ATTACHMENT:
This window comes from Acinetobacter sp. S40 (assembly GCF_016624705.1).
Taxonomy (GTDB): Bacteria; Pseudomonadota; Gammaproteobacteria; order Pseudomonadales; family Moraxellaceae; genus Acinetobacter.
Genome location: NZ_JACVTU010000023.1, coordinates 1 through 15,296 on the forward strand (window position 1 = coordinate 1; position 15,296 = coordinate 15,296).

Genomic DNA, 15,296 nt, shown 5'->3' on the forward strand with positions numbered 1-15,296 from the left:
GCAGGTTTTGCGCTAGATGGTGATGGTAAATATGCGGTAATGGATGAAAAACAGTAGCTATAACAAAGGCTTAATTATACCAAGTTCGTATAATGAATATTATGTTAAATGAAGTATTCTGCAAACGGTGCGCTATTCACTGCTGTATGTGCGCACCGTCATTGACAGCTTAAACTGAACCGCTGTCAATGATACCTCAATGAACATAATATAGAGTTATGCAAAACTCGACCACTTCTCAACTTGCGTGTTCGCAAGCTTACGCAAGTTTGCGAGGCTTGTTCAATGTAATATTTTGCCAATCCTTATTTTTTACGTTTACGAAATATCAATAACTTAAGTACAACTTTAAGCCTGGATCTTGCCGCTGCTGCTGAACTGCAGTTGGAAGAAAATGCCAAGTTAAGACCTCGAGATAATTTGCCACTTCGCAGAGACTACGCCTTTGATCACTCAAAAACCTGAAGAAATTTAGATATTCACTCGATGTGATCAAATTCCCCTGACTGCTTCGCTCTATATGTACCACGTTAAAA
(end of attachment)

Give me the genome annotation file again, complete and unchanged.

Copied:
This window comes from Acinetobacter sp. S40 (assembly GCF_016624705.1).
Taxonomy (GTDB): Bacteria; Pseudomonadota; Gammaproteobacteria; order Pseudomonadales; family Moraxellaceae; genus Acinetobacter.
Genome location: NZ_JACVTU010000023.1, coordinates 1 through 15,296 on the forward strand (window position 1 = coordinate 1; position 15,296 = coordinate 15,296).

Genomic DNA, 15,296 nt, shown 5'->3' on the forward strand with positions numbered 1-15,296 from the left:
GCAGGTTTTGCGCTAGATGGTGATGGTAAATATGCGGTAATGGATGAAAAACAGTAGCTATAACAAAGGCTTAATTATACCAAGTTCGTATAATGAATATTATGTTAAATGAAGTATTCTGCAAACGGTGCGCTATTCACTGCTGTATGTGCGCACCGTCATTGACAGCTTAAACTGAACCGCTGTCAATGATACCTCAATGAACATAATATAGAGTTATGCAAAACTCGACCACTTCTCAACTTGCGTGTTCGCAAGCTTACGCAAGTTTGCGAGGCTTGTTCAATGTAATATTTTGCCAATCCTTATTTTTTACGTTTACGAAATATCAATAACTTAAGTACAACTTTAAGCCTGGATCTTGCCGCTGCTGCTGAACTGCAGTTGGAAGAAAATGCCAAGTTAAGACCTCGAGATAATTTGCCACTTCGCAGAGACTACGCCTTTGATCACTCAAAAACCTGAAGAAATTTAGATATTCACTCGATGTGATCAAATTCCCCTGACTGCTTCGCTCTATATGTACCACGTTAAAA